Who owns your translation I.P.

Posted: November 11th, 2015

What if your translation agency owned the legal rights to the translations, adaptations and localisation changes made to your translated document?

The fact is, many Translation Companies do own the Language Database and this has a number of important implications.

For those not in the know, Language Databases resulting from translations completed within a Translation Memory Tool, contain translated sentences and client specific terms, which are produced from Documents and Manuals, translated by an agency or translator.

Translation software then recognises repeated sentences within documents, so each time a sentence is repeated it is automatically locks all but one away, instantly saving you money on less words to translate. Beyond this, each new project also creates a dual language database, which can be used against your next publications.  If in your next publication, there are sentences which were translated in a previous translation, the software will automatically pick up the already translated sentence, and re-use it within you new documentation. Again, this cuts down the amount of words needing translation and saves you time and money.

Many translators and translation providers include a legal clause within their terms and conditions so that the language databases created automatically becomes their intellectual property.

This means the translator or agency will own the rights to the Language Databases from work you have paid for.  They can do this because the Language Databases are a derivative from the services instructed and paid for by the client.

If you are unsure whether your Translation Company owns the Language Databases, then you should review the agreement you signed.  If it states that you own no property or copyright on the translations, then you will probably not have any rights on the Language Databases.

Some agreements may also include a clause that prohibits the use of any Language Databases for any other purposes than for your translation work. However, if such a clause isn’t included then your Language Databases could potentially be bought, sold and licensed as there is value in technical translation terms and specialist glossaries – This is something further that you should check your agreement for.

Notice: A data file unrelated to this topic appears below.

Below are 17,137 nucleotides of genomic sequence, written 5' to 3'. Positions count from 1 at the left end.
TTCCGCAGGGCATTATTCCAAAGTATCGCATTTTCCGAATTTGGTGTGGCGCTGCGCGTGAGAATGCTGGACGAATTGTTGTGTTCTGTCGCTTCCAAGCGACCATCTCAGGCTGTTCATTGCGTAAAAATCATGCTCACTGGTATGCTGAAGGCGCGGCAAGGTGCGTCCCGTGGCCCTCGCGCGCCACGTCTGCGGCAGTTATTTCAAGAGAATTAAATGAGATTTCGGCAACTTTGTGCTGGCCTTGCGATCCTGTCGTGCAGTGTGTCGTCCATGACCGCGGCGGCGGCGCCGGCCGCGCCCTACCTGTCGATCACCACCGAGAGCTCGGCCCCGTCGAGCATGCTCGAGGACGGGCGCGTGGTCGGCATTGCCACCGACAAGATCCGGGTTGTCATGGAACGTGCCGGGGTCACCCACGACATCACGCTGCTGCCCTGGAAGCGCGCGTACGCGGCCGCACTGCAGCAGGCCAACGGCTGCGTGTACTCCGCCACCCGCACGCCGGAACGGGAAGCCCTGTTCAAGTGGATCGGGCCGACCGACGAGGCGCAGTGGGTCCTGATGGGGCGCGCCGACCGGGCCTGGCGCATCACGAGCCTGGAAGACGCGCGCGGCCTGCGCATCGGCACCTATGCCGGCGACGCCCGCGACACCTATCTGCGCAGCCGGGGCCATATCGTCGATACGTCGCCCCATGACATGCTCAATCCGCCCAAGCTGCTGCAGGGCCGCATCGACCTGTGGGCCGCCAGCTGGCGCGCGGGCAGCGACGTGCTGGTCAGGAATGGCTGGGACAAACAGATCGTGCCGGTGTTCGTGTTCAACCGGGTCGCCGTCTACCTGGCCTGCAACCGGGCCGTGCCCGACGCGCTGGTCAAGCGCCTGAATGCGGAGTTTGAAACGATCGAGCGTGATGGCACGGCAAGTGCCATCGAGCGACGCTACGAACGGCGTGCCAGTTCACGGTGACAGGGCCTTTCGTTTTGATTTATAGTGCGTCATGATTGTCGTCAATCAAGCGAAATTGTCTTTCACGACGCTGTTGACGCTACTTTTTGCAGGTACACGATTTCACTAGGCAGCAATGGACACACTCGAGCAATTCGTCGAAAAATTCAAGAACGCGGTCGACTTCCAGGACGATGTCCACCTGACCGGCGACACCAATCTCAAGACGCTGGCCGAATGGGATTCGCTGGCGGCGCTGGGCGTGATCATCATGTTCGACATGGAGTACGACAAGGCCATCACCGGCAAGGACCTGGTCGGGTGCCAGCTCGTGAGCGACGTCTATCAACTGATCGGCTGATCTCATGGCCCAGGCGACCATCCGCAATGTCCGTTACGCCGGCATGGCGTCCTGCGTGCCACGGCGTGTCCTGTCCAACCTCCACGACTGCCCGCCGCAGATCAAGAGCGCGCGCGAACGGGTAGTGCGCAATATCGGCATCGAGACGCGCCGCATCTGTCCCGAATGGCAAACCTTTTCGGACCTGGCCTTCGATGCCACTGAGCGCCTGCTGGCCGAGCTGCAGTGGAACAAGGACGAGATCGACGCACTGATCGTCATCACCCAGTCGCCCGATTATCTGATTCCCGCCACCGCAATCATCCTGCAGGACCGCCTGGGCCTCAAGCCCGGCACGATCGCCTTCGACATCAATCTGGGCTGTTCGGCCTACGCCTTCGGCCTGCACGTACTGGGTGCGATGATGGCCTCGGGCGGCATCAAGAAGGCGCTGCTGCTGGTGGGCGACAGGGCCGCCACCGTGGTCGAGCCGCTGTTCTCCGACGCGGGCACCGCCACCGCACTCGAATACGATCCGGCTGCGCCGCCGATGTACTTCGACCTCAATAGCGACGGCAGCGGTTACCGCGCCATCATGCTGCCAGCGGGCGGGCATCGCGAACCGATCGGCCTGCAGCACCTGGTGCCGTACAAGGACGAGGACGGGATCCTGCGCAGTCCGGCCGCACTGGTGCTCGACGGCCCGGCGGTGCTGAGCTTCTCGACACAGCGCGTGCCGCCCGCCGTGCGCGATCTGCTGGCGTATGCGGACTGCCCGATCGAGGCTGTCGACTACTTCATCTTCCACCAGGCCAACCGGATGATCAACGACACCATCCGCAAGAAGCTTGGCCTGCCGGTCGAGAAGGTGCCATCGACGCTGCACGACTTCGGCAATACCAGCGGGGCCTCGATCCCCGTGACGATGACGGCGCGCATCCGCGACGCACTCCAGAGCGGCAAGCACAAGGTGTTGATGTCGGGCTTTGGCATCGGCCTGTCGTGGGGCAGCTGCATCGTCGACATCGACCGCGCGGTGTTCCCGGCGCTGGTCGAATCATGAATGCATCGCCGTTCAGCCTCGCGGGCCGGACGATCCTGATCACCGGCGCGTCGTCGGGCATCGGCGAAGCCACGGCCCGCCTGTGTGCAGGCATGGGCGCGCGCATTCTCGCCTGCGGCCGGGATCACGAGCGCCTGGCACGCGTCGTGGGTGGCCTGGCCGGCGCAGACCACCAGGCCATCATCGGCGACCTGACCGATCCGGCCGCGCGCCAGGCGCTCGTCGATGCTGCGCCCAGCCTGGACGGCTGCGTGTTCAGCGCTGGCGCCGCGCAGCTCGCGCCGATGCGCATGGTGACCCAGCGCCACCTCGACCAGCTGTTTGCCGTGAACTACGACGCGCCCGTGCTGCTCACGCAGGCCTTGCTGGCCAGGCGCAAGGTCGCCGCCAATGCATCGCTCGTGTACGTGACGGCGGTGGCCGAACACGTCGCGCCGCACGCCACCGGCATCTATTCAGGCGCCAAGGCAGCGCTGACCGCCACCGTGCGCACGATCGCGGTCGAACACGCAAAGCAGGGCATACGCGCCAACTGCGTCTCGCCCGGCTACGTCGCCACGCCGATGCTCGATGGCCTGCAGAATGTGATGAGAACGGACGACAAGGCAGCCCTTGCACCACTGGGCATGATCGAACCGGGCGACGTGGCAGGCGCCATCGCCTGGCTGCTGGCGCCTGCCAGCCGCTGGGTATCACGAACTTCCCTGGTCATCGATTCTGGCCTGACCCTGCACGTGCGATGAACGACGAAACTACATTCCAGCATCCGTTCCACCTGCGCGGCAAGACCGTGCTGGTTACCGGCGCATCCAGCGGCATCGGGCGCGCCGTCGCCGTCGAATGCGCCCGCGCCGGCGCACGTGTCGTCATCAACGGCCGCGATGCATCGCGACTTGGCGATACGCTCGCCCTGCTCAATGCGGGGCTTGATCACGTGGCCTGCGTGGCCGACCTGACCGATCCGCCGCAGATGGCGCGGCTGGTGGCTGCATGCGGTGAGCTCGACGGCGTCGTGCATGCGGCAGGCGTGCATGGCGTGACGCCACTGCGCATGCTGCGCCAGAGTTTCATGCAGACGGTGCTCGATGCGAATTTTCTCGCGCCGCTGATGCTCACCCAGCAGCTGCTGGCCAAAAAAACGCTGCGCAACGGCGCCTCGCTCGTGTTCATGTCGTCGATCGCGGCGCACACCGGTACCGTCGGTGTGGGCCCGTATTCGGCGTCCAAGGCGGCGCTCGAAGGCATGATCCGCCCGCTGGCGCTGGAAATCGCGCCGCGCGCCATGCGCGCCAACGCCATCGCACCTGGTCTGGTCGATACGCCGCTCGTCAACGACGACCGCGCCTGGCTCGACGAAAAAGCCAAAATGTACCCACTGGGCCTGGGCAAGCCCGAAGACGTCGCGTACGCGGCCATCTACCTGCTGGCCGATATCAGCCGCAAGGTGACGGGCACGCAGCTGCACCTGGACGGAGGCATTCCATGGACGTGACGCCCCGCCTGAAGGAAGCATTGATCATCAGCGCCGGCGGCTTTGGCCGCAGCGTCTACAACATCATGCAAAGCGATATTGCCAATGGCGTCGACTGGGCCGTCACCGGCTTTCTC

Translation Databases have a number of advantages for the agency and the client. We’ve established that the more a translation agency translates, the more the customer should save in translation costs, but not only is the translation agency saving on translation, it also makes short work of previously heavily hands-on Desktop Publishing in many cases saving around 70% on DTP time too.

In addition to the cost savings Language Databases also reduce turnaround times and improves consistency.

Why is it important for you to own the Intellectual Property to the Language Databases?

To answer that question perhaps consider what it would mean if a client decided to switch translation agencies and couldn’t take their Language Databases with them?

They would lose all of the cost efficiencies and the consistency of terms built up over time with each translation project.

Cleary keeping the IP over the Language Databases creates a barrier to a client’s freedom to change translation agencies, essentially tying them in to staying with the current agency.

Our clients remain the sole owner of the Language Databases and we will never sublet the data or use it with other clients.  As rule, we deliver the Language Databases at no extra cost to our clients as part of our service, something we have done for many years.

‘A good translation agency should be able to keep their clients because of the quality of service provided,  fair pricing and for being trustworthy’

If you would like further information or advice, please contact us on: T: +44 (0) 1785 255067 or E: translations@fls-ltd.com.